Dear LabPulse Member,
The novel coronavirus hasn't been around that long, yet it has made such a dramatic impact on our personal and professional lives and our visions for the future. According to a July 9 update from the World Health Organization (WHO), more than 11.8 coronavirus cases have been reported globally, with more than 544,000 deaths, and the pandemic is still accelerating.
There's still a lot more to learn. The WHO is creating an independent panel to analyze experiences and responses internationally and has weighed in on current thinking about how COVID-19 is spread. Airborne transmission in crowded indoor locations such as restaurants cannot be ruled out, and more studies are urgently needed to investigate this risk, the WHO advised.
Meanwhile, a team led by researchers at University College London has been exploring the neurological aspects of COVID-19, which has typically been thought of as a respiratory disease in the short yet devastating time that it's been around. In a study published in the journal Brain, they reported on the neurological manifestations of COVID-19, based on clinical, laboratory, neuropathological, and radiological findings.
Children don't appear to be transmitting the disease much or suffering from it when they do get it. During a press briefing on July 8, the White House Coronavirus Task Force emphasized the importance of returning U.S. children to schools by this fall. Few would doubt the damage from the loss of in-person learning, but the coronavirus is far from tamed and remains a threat. Antigen testing is an option being considered for school districts.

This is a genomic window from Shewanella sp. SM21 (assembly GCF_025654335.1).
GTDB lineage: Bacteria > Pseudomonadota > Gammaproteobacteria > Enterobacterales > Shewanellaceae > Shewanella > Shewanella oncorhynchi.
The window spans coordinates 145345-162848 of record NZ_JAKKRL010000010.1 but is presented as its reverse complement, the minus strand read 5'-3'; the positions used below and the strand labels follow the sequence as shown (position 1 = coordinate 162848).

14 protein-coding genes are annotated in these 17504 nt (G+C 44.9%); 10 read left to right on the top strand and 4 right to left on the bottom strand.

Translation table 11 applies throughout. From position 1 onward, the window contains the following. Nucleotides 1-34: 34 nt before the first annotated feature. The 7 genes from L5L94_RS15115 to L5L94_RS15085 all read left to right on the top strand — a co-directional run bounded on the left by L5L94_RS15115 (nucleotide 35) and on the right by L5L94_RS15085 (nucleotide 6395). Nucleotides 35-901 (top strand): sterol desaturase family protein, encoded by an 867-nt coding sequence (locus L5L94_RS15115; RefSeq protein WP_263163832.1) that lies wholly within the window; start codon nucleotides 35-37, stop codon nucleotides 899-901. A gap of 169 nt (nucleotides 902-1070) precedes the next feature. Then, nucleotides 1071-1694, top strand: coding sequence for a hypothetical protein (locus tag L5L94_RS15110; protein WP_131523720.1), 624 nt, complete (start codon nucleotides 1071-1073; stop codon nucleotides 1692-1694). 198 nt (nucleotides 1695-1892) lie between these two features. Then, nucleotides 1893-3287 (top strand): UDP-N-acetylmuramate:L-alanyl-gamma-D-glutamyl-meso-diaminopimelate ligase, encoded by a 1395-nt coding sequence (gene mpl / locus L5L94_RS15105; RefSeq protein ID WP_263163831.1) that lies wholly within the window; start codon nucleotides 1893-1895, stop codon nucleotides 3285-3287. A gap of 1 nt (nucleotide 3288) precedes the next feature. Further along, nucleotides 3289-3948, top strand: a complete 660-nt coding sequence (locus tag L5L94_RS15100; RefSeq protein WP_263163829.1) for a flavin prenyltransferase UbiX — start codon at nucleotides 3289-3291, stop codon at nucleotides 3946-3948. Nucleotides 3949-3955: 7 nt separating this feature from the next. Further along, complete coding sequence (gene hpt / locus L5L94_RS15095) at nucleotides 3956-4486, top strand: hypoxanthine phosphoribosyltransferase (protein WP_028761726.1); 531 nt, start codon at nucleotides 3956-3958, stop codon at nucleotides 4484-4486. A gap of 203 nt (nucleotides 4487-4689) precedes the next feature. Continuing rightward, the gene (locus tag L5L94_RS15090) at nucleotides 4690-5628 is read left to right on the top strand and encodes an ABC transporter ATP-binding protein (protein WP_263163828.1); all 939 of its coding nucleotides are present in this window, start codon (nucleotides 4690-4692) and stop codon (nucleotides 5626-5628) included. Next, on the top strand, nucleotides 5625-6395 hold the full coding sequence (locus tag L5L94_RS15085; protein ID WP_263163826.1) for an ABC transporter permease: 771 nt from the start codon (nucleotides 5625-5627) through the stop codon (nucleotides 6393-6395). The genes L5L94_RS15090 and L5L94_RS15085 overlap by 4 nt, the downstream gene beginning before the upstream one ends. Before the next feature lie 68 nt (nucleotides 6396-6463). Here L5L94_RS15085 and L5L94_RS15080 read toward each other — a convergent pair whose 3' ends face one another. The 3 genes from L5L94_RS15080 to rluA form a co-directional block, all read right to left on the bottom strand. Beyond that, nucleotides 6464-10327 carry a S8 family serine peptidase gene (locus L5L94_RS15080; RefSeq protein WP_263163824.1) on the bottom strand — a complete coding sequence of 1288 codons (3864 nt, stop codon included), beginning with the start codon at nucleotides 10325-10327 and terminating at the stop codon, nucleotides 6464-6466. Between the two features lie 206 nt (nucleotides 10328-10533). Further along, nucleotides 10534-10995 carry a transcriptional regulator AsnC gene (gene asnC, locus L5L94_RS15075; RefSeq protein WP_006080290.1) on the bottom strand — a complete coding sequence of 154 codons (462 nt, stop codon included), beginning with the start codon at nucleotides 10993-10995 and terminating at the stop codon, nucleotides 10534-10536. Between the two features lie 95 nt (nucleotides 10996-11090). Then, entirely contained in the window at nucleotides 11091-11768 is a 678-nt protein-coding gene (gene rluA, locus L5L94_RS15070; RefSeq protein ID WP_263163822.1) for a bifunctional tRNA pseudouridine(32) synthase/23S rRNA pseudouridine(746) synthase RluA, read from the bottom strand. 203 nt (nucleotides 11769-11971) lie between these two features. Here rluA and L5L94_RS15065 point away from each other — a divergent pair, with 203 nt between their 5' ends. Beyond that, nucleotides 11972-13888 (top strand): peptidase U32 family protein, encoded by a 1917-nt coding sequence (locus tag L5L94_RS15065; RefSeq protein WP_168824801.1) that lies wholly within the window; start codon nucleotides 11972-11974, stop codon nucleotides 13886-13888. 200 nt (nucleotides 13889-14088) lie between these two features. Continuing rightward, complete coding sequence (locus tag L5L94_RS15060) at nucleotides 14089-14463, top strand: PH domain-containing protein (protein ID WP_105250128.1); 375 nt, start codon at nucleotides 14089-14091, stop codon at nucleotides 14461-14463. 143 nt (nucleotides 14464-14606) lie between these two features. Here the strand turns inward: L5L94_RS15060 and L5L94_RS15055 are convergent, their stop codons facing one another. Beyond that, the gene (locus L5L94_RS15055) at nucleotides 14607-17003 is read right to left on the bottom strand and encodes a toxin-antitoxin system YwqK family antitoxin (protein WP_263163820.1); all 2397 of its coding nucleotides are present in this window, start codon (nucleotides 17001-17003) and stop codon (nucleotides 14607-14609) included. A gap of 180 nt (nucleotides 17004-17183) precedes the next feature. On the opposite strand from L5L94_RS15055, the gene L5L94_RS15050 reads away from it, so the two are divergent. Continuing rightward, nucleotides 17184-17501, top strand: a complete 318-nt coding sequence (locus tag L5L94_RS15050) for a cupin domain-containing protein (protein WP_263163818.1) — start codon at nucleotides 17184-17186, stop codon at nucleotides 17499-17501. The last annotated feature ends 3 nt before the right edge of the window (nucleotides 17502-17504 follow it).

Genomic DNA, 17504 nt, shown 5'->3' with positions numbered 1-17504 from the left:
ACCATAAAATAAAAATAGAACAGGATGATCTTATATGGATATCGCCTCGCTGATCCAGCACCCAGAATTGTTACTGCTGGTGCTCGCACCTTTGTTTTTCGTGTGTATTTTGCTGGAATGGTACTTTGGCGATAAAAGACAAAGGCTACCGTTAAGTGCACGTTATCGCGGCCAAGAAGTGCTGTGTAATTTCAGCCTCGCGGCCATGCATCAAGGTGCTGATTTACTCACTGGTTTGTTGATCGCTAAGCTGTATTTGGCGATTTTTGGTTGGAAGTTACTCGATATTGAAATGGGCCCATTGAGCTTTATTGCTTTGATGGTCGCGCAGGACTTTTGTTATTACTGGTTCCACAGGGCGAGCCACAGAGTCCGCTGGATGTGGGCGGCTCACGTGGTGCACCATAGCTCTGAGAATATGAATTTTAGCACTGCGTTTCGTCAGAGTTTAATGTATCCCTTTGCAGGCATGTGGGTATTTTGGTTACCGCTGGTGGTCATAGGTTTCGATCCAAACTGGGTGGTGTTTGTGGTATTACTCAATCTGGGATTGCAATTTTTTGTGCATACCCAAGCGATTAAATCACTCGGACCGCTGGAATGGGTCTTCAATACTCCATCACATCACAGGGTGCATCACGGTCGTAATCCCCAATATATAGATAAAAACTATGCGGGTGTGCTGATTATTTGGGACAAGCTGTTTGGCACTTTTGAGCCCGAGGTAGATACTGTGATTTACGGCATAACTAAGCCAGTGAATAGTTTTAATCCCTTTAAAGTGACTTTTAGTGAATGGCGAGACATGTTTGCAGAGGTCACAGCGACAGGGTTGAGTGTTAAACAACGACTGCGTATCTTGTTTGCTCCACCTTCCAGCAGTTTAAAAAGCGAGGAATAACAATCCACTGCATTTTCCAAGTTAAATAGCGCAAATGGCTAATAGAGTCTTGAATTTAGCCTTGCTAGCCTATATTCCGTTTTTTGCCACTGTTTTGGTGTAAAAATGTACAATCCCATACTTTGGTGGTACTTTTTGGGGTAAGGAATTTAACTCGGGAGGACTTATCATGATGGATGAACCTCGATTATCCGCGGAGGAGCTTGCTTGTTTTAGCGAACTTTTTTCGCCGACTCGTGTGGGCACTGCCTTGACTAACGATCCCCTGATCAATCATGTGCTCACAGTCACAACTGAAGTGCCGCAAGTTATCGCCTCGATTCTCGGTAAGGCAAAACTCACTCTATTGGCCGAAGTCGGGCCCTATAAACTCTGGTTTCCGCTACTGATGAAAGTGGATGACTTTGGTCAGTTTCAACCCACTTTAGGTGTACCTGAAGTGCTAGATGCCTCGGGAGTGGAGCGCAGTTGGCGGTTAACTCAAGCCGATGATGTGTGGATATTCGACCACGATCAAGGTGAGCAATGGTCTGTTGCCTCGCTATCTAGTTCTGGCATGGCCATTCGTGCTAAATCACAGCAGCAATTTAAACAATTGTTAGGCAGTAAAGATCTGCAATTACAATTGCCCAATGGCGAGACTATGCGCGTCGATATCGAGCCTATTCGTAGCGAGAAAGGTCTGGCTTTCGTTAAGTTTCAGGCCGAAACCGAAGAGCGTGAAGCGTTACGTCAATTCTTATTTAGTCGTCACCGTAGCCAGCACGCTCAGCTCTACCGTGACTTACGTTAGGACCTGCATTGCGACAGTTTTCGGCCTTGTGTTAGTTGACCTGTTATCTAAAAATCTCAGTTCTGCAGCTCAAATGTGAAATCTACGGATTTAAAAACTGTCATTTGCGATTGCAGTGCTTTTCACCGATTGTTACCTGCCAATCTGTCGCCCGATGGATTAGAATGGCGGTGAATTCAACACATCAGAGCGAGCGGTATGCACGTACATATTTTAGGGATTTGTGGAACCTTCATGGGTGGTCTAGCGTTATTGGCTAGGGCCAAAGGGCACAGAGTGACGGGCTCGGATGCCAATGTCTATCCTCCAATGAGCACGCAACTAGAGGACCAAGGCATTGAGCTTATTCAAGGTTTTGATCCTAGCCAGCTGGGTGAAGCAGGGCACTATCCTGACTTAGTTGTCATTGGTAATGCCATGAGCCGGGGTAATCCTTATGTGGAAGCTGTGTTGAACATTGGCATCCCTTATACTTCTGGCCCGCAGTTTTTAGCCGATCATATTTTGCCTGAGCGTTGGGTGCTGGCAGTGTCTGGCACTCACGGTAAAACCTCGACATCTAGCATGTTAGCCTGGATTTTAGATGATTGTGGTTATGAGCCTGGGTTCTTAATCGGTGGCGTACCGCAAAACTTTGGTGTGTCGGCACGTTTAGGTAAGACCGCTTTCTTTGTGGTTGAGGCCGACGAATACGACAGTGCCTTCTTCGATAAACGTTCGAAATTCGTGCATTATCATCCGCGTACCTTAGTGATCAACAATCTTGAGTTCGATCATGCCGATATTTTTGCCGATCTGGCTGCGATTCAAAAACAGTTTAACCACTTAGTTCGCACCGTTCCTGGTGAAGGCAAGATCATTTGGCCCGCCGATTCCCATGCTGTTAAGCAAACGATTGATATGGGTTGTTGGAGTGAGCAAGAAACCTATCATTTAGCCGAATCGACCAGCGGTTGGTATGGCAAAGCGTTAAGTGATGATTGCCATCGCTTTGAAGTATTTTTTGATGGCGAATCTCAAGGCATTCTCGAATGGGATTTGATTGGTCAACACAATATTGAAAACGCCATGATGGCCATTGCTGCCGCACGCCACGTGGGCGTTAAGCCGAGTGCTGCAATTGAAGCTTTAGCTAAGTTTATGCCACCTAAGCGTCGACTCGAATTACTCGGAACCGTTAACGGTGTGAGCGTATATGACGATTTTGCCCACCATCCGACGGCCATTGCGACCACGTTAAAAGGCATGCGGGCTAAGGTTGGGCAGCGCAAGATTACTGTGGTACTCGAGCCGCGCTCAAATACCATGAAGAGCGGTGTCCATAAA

On July 6, the U.S. Food and Drug Administration (FDA) granted an emergency use authorization to Becton Dickinson's Veritor Plus SARS-CoV-2 point-of-care test, which the company says delivers results in 15 minutes. This is the second antigen detection test cleared for emergency use by the FDA, after Quidel's Sofia 2 SARS antigen point-of-care test in May.
Outside of COVID-19, recent clinical news included the development of new biomarkers in disease areas with unmet need. Researchers reported in the Journal of Clinical Endocrinology and Metabolism on results from a study of two blood-based markers, FK506-binding protein like (FKBPL) and cluster of differentiation 44 (CD44), that have potential for use in predicting the risk of preeclampsia. A separate study highlighted promise for repeatedly measuring the fibrosis-4 (FIB-4) index in blood as a means of predicting the risk of developing severe liver disease. A noninvasive tool for fibrosis would have advantages over the gold standard of liver biopsy in a large at-risk patient population.